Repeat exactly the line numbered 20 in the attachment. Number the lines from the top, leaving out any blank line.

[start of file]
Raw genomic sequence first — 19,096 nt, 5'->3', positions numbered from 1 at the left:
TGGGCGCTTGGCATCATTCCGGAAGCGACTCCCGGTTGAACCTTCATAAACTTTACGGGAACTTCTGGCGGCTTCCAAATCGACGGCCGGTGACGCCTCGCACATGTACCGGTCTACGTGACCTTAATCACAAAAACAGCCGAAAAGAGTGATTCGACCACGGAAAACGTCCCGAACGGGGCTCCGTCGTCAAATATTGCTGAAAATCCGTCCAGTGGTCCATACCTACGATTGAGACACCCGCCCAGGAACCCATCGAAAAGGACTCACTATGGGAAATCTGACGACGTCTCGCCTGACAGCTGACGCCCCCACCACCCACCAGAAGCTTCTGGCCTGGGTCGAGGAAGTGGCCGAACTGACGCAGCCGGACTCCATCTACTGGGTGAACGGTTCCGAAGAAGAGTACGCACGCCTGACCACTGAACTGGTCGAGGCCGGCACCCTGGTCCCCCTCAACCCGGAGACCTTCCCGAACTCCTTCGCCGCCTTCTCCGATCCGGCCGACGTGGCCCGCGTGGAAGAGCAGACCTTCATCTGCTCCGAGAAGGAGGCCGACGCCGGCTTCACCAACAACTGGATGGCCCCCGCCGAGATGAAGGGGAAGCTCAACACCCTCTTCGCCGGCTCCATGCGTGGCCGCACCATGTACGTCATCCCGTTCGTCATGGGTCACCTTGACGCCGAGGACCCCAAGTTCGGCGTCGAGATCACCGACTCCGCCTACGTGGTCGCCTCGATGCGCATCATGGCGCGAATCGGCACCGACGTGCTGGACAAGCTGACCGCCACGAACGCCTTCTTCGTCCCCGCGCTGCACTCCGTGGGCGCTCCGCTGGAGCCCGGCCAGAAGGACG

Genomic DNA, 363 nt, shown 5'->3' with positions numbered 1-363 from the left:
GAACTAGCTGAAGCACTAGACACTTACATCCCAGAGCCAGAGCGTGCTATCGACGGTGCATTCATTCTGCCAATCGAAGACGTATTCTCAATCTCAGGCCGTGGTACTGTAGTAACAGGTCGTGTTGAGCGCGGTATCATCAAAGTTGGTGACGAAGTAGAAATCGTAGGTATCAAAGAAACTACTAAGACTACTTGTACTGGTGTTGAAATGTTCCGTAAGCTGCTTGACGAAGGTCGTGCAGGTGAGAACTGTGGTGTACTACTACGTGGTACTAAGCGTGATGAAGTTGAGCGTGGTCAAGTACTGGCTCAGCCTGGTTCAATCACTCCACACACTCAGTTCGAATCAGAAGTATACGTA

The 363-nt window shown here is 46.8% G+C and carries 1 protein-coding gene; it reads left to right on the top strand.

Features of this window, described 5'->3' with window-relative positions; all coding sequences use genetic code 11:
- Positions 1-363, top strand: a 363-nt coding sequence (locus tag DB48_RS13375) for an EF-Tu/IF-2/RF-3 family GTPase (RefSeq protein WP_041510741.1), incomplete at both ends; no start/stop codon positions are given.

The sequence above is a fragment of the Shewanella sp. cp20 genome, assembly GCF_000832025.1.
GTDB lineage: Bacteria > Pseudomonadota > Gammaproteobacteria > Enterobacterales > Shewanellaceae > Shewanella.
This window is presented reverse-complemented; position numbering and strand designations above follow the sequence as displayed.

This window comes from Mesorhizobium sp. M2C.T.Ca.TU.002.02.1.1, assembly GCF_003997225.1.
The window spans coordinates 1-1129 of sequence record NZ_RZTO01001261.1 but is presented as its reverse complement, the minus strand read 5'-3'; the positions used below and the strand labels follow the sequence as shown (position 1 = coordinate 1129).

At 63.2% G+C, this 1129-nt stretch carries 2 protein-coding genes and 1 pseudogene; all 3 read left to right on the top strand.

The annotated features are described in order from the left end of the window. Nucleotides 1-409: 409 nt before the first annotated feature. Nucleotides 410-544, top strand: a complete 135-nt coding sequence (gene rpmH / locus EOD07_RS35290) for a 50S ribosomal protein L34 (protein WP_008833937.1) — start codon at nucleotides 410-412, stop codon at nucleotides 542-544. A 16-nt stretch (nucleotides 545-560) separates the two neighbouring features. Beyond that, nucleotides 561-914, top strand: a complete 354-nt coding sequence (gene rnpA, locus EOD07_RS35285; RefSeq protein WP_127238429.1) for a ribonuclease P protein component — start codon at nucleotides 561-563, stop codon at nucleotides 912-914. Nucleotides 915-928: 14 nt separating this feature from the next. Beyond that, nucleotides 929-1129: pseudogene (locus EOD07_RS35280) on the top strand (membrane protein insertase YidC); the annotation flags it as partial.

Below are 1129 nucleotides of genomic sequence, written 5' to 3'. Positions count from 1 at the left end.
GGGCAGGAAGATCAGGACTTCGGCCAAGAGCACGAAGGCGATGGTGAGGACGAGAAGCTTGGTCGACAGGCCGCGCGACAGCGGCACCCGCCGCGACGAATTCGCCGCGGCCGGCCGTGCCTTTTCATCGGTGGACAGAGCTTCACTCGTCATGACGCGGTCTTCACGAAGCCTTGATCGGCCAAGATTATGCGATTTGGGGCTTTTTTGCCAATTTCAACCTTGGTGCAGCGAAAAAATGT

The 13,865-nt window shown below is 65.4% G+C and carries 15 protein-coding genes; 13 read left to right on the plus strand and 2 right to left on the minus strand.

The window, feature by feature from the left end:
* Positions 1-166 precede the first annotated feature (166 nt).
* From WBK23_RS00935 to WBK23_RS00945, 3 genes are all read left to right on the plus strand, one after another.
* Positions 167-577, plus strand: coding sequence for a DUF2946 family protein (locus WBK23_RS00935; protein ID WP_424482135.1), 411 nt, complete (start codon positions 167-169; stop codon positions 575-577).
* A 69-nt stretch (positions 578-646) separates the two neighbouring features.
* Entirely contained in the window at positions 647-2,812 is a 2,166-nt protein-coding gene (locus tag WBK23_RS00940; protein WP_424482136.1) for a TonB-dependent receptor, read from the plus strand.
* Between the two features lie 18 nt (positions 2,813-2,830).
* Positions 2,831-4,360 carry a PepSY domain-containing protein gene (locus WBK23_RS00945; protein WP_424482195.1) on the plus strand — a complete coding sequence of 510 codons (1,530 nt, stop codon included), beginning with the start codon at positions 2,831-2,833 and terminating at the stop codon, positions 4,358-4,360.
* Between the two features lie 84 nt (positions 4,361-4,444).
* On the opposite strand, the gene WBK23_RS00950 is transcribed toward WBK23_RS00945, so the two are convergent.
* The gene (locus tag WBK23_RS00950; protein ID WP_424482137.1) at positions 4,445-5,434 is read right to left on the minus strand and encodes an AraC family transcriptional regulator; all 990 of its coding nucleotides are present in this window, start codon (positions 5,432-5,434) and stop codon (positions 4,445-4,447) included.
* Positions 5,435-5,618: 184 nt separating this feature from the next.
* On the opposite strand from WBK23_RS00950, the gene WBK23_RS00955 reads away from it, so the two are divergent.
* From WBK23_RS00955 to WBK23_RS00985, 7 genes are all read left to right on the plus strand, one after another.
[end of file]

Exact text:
* From WBK23_RS00935 to WBK23_RS00945, 3 genes are all read left to right on the plus strand, one after another.